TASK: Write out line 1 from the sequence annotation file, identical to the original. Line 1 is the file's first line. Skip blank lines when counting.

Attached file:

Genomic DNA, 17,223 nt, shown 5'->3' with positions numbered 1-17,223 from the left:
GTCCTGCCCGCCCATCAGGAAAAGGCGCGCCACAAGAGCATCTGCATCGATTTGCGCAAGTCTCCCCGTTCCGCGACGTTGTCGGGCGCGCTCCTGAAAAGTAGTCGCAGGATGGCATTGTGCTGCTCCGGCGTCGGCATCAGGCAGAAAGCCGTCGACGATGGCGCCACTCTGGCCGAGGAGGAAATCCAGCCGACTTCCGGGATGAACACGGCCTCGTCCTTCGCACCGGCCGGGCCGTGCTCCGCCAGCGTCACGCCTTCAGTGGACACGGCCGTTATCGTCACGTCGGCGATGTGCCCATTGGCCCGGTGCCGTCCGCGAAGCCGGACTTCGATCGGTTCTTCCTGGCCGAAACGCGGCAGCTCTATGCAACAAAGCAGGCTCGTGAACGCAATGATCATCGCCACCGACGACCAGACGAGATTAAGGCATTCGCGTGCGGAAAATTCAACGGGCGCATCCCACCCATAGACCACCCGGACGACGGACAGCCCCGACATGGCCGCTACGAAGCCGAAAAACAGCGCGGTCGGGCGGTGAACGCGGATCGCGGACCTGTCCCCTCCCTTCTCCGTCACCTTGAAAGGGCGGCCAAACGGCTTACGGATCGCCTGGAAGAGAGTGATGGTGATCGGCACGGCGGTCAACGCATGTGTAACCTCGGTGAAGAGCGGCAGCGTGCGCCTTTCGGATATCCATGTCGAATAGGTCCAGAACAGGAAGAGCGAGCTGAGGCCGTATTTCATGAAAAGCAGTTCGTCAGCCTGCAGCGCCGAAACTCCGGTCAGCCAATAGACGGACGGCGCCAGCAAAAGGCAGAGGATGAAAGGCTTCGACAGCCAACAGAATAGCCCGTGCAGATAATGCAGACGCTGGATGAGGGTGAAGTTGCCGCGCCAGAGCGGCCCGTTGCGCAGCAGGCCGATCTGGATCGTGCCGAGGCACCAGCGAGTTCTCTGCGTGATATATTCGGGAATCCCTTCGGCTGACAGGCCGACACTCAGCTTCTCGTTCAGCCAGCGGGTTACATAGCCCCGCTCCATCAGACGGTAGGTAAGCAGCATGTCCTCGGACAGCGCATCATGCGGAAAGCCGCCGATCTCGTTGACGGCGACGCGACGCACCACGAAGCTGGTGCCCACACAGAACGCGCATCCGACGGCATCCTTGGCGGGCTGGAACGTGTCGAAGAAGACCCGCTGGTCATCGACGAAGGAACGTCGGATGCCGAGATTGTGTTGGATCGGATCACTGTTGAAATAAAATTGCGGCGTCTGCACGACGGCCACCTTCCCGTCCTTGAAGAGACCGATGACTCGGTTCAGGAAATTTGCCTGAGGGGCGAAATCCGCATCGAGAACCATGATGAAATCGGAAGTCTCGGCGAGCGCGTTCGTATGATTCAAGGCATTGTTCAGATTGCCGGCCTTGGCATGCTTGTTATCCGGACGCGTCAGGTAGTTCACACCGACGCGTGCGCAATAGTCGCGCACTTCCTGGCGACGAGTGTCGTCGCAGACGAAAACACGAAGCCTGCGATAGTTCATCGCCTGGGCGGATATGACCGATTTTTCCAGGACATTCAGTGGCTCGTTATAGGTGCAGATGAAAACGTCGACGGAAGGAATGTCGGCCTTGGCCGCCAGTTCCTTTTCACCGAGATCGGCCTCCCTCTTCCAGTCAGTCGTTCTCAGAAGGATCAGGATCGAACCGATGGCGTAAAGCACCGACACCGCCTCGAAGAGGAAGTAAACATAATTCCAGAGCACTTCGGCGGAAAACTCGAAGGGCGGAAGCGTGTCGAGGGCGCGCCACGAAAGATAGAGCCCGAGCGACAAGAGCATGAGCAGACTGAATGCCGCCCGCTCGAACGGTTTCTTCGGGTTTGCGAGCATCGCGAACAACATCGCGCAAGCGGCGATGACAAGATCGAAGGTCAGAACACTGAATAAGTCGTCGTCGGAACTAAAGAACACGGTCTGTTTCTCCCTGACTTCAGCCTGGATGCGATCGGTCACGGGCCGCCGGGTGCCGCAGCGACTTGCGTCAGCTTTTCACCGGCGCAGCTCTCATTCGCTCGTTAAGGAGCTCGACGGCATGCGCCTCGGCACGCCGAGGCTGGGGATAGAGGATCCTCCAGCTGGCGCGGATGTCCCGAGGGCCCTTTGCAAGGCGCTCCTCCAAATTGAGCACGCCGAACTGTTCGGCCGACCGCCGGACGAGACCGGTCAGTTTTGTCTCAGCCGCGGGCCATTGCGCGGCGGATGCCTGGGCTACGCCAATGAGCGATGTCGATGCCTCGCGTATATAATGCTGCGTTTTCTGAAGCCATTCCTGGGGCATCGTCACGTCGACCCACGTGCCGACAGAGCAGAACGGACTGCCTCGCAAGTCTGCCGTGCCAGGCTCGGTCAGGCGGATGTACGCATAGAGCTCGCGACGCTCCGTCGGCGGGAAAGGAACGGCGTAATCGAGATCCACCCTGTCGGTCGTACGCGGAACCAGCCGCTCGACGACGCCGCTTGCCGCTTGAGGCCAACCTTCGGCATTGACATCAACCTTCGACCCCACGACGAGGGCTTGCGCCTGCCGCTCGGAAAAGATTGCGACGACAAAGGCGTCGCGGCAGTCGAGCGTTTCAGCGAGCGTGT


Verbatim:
Genomic DNA, 17,223 nt, shown 5'->3' with positions numbered 1-17,223 from the left: